Social media used effectively during presidential debate
Published: Friday, October 5, 2012
Updated: Friday, October 5, 2012 08:10
Most articles about Wednesday’s presidential debate are quick to mention the first televised debate, which occurred between Richard Nixon and John F. Kennedy in 1960. Those listening to the debate via radio were sure that Nixon sealed the deal with more convincing discourse. TV audiences, however, saw a more poised and secure candidate in Kennedy.
Whether it was fatigue from the rigors of the campaign trail or something else that made Nixon seem less-than-healthy, United States citizens’ preference for the calm and collected, attractive and younger candidate aided in Kennedy’s victory.
Though it may be a tired allusion, journalists refer to that debate for a reason; it was a tangible illustration of the power of image – especially conveyed through the remarkably accessible means of TV. Americans, who previously would have had no choice but to focus solely on what candidates were actually saying, were now able to see what their potential leaders looked like under pressure – including all of the subtle body language that cannot be heard over the radio’s waves.
Politicians learned, how ever slowly, they must not only speak with self-assurance, but they also need to mimic that same composure in their physical appearance. TV revolutionized the way campaigns were run and forever altered what we consider acceptable in our politicians’ appearances.
In extreme cases, this pressure on appearance results in ridiculous politicians spending more than $1,000 on a single haircut (I’m looking at you, John Edwards).
We haven’t moved past the image fixation, of course. We still like our politicians with thousand-dollar suits, even smiles and kind eyes. Though we’ve already heard the stances of the presidential candidates, viewers watched the televised debate Wednesday to see how the candidates reacted to questions about their platforms. We want to see some evidence that they can handle the unimaginable pressures of leading the U.S.
The majority of news sources, both televised and online, declared Mitt Romney the victor after this debate, which is the first of three between the opposing candidates. This is probably due to his ability to answer questions while appearing relaxed and congenial. He maintained eye contact with the camera, and he was enthusiastic.
This year, however, the widespread use of social media brought the presidential debate back into the realm of speech. While what we saw is still a factor, those on social networking sites concerned themselves with what each candidate had to say when tackling the issues.
What I noticed from social media was a consideration of others’ viewpoints and (mostly) polite divergences. Rather than arguing issues with one another, people were invested in critiquing what their politicians were trying to sell them. This skepticism will serve people, allowing them to be discerning when voting.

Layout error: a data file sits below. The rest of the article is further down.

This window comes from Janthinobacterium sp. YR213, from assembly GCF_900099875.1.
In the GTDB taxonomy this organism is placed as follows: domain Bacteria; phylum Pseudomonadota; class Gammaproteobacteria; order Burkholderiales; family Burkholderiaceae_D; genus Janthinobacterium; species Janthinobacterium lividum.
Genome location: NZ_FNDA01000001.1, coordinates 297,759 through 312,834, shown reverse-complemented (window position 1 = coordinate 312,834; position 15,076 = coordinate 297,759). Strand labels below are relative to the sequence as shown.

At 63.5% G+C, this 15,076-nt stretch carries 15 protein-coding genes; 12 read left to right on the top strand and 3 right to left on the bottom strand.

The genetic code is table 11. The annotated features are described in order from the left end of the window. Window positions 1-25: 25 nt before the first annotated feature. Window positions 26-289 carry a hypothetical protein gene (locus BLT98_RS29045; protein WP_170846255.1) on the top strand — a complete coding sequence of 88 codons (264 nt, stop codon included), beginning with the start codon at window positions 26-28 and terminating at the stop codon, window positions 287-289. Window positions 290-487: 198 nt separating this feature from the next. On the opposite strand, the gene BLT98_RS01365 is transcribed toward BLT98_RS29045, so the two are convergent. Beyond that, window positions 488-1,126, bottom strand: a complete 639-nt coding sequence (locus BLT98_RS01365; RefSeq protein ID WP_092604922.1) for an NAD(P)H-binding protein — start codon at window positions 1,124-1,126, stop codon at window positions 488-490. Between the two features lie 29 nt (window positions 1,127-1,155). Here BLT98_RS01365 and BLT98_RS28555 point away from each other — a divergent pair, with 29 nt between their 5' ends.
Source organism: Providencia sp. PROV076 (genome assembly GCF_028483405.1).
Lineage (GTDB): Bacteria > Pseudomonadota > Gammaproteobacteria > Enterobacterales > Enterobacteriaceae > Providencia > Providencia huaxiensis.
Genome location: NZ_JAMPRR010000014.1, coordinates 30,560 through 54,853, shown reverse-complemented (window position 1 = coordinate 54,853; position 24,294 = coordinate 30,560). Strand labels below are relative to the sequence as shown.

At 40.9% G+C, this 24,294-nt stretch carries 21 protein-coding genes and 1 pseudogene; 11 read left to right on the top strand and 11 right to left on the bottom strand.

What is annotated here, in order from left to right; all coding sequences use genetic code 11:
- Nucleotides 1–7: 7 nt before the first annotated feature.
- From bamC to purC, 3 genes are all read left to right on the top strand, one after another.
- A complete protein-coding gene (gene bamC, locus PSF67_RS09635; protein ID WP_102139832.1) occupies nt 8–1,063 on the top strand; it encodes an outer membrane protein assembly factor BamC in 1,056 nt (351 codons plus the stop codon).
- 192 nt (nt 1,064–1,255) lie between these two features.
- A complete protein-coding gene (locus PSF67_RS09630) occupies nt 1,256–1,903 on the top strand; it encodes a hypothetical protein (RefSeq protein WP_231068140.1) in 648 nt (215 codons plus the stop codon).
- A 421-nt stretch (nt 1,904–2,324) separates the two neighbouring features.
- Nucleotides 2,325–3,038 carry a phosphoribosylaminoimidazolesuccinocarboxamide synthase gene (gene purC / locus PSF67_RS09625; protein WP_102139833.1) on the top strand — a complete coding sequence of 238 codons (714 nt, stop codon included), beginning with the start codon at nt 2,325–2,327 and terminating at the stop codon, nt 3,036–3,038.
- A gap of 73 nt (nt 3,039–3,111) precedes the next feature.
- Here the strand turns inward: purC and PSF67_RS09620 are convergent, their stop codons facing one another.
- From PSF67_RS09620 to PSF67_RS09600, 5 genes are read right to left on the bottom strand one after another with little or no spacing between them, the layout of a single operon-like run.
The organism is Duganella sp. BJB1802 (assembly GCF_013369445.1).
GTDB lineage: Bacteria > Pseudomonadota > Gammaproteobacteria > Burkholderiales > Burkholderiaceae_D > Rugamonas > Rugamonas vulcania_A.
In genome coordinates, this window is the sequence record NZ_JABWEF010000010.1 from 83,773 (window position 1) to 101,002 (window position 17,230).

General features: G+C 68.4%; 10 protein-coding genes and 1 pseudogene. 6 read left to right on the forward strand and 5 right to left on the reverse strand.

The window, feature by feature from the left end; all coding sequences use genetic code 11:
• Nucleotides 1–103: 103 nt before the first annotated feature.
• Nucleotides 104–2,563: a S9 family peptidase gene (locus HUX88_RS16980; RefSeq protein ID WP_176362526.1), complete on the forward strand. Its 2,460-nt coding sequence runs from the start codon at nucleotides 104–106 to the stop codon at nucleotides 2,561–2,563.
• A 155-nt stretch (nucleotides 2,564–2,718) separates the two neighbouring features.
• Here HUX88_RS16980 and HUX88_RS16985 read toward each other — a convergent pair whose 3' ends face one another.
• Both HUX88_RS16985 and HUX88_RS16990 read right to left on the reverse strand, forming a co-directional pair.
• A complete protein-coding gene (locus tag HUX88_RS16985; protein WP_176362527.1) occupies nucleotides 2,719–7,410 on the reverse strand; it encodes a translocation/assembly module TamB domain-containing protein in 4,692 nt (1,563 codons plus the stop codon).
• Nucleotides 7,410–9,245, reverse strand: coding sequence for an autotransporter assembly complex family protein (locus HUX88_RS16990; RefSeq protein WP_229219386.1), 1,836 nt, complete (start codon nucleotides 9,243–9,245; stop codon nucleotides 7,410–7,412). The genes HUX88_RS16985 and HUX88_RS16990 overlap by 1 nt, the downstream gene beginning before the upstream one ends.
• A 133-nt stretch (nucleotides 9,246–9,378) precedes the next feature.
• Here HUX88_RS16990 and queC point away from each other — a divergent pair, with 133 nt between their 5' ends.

On a larger scale and swifter than ever before, voters could engage one another in dialogue about what each candidate proclaimed. This dialogue shows investment, which – as low voter turnout, especially among the youth (i.e., social media users) will show – is hard to conjure. The accessibility of online debates via social media facilitated the sharing of knowledge and inspired people to consider others’ opinions.
My observations about the critical eye with which online socializers view their candidates were confirmed by a study conducted by the Pew Research Center’s Project for Excellence in Journalism during Republican and Democratic conventions. Pew found the discussions of both candidates during this time was largely negative and critical across the Web.
Of course, there are inherent negatives to relying on social media alone when deciding for whom to vote, like the fact that people lie and manipulate just as easily online as they do in person. But my optimistic hope is that an invested populace will try to cast an educated vote.
I am, compared to most of my peers, a Luddite. Sure, I use social media, and I recently got an iPhone. But I don’t like the pressure I feel to keep my Facebook activated, and though I find it really cool, Skype makes me feel a little uncomfortable. After Wednesday’s debate, however, social media has restored my faith in United States citizens’ willingness to make informed decisions at the polls in November.
My faith in the average citizen is constantly in flux. We live in a world that often overvalues celebrity and appearance rather than ability; a world in which the balance of power is skewed along arbitrary lines that mean nothing to anyone except those who hold it; a world in which the "Honey Boo Boo Child" and her family are considered entertainment.
I’m nearly convinced, with some major evidence from outspoken tweeters, that in 2012, the presidential election will not rest entirely on empty sound bites and silk ties.
It will be decided by open conversation and debate amongst the people – the Tweeters, the Facebookers, the redditors or whatever site people use to communicate with the rest of the U.S. – which is the way it should be.